Speaking of Collars
Mastering the right collar for yourself involves understanding the geometry of your face and neck. If you have an oval face, you would want to balance the shape out by wearing a 'spread out' collar. Wearing a collar which is long and pointed down would give the impression of an elongated face.
Wider face shapes would look best with collars that allow the face to appear long; opt for long and pointed down collars instead of collars which are spread out.
If you have a round, square or an oval face with a medium neck length, you should choose a button-down collar. Individuals with rounder or wider faces and shorter neck should go for collars with narrow collar openings. Thus, a forward point collar will suit your face shape the best.
Narrow faces and long necks demand the wearing of semi-spread collars to accentuate their look. Lastly, for individuals who have a thin face and medium to long neck, a full spread collar is meant for them.
You wouldn't require a compass and a scale to figure out your face and neck shape. A simple judgement of your family member, or your reflection in the mirror can help you figure it out. You don't need to be accurate — an estimation would do.
The same rules apply for polo shirts. Crew necks suit men with longer faces and neck while V-necks suit men with shorter face and neck in order to accentuate them.
Being the core of the shirt, many collar variations have come into existence to meet the infinite wants of men and suit their face shape the best.
This is the most popular collar out there and can be worn with or without a tie. Its name comes from its shape, giving the shirt a very versatile feature.
This is a very common collar type we see today in both dress shirts and casual shirts. As the name suggests, the buttons allow the shirts to stay close to the body of the shirt. It can be worn along with a tie, but it must be made sure that the knot of the tie is slim and small.
If you want to make sure that you're wearing the perfect button-down collar, pay attention to the collar roll. If it creates a nice S-shape, you've got the right collar.
These collars have the best of both worlds and were probably popular during your grand parents' heydays. These are not too spread out and do not have pointed edges, which are too long or too short.
Also known as Mao Collar, this collar is a short, stand-up collar. This style is quickly catching trend across the globe as a casual shirt style for its uniqueness. It is very comfortable to wear, especially in summer for the added breathability it provides.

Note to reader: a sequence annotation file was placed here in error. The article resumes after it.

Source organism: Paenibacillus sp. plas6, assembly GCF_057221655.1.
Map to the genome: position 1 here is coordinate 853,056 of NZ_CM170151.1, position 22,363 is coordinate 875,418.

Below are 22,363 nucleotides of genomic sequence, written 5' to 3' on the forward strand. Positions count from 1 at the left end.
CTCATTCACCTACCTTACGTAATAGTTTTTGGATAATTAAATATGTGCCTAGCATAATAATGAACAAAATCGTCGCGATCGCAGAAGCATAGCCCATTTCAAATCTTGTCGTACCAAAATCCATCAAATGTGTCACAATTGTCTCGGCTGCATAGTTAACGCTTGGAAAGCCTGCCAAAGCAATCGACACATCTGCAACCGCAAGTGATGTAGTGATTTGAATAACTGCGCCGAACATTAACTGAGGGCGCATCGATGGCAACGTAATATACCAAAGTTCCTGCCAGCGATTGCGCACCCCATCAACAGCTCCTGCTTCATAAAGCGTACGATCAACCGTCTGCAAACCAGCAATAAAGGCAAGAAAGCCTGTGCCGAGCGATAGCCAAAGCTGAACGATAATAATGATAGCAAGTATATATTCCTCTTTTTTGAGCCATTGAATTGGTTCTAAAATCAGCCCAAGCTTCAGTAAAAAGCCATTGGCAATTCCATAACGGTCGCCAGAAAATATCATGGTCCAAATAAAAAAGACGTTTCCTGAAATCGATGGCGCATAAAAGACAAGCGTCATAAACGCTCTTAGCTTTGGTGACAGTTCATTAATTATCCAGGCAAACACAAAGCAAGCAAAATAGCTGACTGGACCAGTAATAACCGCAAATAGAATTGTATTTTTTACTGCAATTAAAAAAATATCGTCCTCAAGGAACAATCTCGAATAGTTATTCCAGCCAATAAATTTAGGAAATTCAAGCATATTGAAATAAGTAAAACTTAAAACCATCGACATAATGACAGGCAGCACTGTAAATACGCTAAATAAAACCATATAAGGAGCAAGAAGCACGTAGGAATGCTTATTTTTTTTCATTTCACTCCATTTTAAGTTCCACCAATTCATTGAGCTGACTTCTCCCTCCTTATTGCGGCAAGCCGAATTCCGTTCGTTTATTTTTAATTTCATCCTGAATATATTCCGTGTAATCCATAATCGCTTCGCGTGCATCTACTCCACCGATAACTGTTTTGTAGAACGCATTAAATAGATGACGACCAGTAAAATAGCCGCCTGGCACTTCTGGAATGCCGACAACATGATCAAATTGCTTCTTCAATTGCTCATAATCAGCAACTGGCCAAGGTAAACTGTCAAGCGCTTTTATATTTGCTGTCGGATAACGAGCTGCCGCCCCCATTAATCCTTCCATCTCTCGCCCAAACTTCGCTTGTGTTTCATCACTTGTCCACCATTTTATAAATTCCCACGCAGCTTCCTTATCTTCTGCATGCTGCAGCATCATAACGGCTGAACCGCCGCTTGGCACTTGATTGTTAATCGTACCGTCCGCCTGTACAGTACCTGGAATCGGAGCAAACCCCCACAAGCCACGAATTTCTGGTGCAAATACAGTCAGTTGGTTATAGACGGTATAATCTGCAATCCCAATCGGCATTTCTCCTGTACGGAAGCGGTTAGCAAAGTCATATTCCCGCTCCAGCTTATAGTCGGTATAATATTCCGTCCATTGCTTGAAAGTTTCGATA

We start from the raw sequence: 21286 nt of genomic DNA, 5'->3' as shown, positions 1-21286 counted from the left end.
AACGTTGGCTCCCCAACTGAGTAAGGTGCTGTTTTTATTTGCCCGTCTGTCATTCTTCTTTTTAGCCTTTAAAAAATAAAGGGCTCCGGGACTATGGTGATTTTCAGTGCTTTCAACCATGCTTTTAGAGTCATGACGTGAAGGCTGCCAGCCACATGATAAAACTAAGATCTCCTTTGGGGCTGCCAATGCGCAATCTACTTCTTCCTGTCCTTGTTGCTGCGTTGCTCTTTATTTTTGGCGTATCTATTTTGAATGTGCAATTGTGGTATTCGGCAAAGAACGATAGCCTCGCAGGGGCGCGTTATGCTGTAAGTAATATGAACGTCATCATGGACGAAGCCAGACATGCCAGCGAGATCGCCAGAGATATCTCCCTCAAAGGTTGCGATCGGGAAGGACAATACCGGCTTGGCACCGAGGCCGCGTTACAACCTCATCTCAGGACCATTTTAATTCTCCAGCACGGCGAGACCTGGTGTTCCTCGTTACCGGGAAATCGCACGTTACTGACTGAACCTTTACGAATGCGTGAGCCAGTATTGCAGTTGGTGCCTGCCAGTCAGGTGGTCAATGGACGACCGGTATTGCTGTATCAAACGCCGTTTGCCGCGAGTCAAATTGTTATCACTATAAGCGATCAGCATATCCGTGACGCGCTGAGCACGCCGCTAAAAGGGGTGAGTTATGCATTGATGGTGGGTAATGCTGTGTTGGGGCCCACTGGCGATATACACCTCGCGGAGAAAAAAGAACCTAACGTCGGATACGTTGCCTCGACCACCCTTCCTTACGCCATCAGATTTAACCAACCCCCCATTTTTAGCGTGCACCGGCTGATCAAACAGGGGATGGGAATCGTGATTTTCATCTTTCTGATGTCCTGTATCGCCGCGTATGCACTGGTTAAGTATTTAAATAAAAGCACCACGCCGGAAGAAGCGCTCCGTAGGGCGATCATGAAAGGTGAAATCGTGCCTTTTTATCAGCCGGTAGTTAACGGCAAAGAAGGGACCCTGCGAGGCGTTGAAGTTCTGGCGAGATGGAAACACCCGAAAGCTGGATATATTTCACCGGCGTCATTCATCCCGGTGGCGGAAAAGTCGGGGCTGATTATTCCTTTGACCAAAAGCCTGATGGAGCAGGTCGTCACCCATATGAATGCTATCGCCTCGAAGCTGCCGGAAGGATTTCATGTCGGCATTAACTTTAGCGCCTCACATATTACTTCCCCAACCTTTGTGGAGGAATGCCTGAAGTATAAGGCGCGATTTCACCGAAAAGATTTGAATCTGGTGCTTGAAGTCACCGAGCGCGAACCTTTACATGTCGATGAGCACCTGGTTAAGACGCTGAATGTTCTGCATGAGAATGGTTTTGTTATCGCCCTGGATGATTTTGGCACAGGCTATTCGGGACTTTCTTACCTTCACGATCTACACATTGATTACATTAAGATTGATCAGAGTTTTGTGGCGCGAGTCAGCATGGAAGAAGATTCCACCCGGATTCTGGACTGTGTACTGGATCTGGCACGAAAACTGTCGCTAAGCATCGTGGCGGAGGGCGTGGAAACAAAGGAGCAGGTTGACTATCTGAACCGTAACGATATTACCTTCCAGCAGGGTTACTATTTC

This is a much more relaxed and casual style of collar, which is popularly seen in Cuban or Hawaiian shirts. This collar style is currently very popular across many brands as these provide a very retro look.
This collar is my personal favourite. The tip of the collar is rounded and provides a very confident aesthetic when worn. These collars look best with collar pins and collar bars; as a result, it is best to have them tailored with holes.
The Duke of Windsor in the '30s introduced a substitute for detachable wing collars, which are meant to be worn with tuxedos. These detachable collars were stiff and comfortable. However, The Duke on the other hand introduced turn down collars, which were softer and more comfortable; appropriate for tuxedos.
When it comes to suit jackets or blazers, the collar does not play as big of a role, but a lapel does. It is easy to confuse a lapel for a collar. It is important to note that the collar of a suit, jacket or blazer, goes around the neck and ends close to the collar bones; while a lapel starts from the collar bones and makes its way down the chest.
Regardless of the terminologies, unlike a collar, a lapel plays a crucial role in framing the structure of a man's body. A peak lapel gives the impression that the structure of the chest is wide and the shoulders are broad. On the other hand, a notch lapel gives the impression of a slimmer and leaner upper-body structure.
Another type of lapel that exists in the fashion scene is the shawl lapel, which is usually reserved for evening wear. When it comes to comparing the formality of each of the three lapel types, the shawl lapel is the most formal, next in line is the peak lapel and lastly, the notch lapel.
An interesting feature of a suit jacket, or a blazer is the gorge. The gorge is the seam which connects the collar and the lapel. This plays a pivotal role in creating an illusion of the individual's height. If the gorge is short and closer to the neck, it creates a visual illusion that the person is tall. Now this is what the Fashion Police calls a life hack.
Bonus tips — A typical skinny lapel should have a width of 2-2½ inches, while a typical wide lapel is above 4-inches; a width of 3½ inches is a banger for most lapels.
We often ignore small details of our outfit like a collar or a suit jacket/blazer. Little do we realise their importance, the visual advantage they provide in making us look sharp and handsome. For details as such, dressing the man is considered an art.